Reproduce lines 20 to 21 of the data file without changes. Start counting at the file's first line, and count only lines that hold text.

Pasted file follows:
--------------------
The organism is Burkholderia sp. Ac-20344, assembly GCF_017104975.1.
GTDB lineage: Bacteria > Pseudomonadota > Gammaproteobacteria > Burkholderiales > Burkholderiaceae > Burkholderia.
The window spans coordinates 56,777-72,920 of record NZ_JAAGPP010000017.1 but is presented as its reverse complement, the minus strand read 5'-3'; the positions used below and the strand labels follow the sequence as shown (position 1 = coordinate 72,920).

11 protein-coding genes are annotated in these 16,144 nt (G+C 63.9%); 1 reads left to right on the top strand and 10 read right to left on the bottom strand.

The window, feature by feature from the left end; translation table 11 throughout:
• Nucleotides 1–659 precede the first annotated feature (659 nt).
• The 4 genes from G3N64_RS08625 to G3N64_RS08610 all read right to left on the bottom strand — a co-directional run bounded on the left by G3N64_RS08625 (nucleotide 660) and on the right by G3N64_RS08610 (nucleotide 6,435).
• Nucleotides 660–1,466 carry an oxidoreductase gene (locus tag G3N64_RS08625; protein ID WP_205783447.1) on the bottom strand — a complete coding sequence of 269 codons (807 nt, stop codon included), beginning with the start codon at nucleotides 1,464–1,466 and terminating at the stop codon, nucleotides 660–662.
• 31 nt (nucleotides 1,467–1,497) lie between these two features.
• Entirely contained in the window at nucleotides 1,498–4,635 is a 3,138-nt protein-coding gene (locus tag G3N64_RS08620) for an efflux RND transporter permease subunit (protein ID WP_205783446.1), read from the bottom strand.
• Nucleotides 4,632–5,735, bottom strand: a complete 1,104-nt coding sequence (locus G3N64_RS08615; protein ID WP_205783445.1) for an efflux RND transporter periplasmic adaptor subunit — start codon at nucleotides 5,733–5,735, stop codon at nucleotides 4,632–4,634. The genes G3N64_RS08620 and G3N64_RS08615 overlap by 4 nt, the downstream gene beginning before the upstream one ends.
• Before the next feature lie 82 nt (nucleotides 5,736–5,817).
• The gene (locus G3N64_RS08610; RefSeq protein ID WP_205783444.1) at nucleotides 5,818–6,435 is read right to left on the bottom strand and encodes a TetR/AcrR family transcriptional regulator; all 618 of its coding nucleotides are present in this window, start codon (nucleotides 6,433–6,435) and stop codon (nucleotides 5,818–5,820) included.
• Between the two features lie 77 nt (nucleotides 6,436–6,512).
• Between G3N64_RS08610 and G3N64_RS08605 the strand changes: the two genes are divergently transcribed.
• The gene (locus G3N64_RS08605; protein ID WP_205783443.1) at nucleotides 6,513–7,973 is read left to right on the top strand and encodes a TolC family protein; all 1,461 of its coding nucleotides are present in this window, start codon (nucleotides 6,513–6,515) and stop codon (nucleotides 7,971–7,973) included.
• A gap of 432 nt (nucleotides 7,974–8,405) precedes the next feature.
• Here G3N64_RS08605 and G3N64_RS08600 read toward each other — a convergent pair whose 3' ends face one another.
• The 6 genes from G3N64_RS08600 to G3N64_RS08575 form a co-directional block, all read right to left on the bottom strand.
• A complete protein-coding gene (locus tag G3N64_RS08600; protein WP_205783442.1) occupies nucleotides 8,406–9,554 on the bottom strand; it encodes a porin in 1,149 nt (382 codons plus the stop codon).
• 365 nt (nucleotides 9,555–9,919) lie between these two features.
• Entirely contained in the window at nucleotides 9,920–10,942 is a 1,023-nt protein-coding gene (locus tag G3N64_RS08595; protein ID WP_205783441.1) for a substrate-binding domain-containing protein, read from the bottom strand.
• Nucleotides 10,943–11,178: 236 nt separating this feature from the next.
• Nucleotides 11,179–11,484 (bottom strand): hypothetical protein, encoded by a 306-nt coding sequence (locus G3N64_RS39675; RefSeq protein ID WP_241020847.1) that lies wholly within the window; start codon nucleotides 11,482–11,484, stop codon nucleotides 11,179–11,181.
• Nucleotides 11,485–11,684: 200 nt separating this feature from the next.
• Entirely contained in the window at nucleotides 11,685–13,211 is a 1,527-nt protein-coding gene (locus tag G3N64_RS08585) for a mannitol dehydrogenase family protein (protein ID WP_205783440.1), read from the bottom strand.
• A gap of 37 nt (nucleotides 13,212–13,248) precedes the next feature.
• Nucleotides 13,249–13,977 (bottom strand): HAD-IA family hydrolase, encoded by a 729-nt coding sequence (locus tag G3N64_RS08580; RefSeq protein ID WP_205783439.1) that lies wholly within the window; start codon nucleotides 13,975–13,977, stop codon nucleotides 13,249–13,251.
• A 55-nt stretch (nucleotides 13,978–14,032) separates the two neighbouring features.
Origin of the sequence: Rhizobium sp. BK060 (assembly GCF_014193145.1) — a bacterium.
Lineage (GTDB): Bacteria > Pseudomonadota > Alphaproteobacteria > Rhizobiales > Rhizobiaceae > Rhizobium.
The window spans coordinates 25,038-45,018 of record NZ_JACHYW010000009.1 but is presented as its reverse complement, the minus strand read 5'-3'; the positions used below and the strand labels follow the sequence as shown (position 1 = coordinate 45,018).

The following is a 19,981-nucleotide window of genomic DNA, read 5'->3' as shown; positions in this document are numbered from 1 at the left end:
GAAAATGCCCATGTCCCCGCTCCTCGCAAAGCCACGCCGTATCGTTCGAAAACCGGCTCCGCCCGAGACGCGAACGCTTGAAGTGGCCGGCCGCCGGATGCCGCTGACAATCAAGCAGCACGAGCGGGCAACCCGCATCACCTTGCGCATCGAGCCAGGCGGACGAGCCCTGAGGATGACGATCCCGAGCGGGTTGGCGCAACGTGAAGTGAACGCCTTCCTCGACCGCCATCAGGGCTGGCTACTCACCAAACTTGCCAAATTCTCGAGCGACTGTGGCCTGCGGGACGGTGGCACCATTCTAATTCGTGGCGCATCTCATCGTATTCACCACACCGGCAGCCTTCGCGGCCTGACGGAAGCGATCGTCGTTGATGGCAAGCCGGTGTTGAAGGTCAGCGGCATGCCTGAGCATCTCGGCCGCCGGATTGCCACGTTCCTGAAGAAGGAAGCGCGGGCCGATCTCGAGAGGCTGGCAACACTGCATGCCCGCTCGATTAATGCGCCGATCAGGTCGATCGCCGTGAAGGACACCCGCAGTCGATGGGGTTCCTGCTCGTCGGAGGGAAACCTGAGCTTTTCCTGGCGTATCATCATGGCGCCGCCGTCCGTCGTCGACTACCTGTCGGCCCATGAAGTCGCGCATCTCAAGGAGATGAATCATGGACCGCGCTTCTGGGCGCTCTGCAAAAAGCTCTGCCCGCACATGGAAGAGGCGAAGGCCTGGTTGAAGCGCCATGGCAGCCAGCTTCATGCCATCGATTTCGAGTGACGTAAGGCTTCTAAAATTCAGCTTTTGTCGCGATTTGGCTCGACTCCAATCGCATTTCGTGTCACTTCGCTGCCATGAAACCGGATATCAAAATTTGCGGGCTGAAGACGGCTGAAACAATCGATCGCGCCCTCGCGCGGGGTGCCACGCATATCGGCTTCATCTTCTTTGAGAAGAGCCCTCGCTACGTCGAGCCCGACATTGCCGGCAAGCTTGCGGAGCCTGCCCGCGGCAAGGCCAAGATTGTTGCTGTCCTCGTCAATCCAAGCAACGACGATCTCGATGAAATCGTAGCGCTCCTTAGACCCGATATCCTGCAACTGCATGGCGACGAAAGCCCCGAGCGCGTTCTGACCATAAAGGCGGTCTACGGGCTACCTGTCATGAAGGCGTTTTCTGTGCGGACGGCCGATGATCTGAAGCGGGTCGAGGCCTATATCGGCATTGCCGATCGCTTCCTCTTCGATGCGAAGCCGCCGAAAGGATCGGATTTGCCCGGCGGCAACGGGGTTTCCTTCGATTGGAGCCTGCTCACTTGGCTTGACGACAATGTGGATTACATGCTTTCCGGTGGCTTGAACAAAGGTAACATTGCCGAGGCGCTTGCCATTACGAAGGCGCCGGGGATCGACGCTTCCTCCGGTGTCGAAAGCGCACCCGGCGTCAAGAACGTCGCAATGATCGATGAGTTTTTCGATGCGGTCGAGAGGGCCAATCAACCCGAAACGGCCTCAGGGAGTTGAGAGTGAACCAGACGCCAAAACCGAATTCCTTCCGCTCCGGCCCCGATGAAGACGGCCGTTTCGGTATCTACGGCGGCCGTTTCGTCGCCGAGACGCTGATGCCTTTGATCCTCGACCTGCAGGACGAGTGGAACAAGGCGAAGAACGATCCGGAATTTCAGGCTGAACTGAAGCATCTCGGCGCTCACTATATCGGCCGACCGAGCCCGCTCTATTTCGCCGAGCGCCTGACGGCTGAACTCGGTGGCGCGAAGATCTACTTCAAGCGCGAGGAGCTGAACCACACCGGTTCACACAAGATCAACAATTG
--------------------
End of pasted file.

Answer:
• A complete protein-coding gene (locus tag G3N64_RS08600; protein WP_205783442.1) occupies nucleotides 8,406–9,554 on the bottom strand; it encodes a porin in 1,149 nt (382 codons plus the stop codon).
• 365 nt (nucleotides 9,555–9,919) lie between these two features.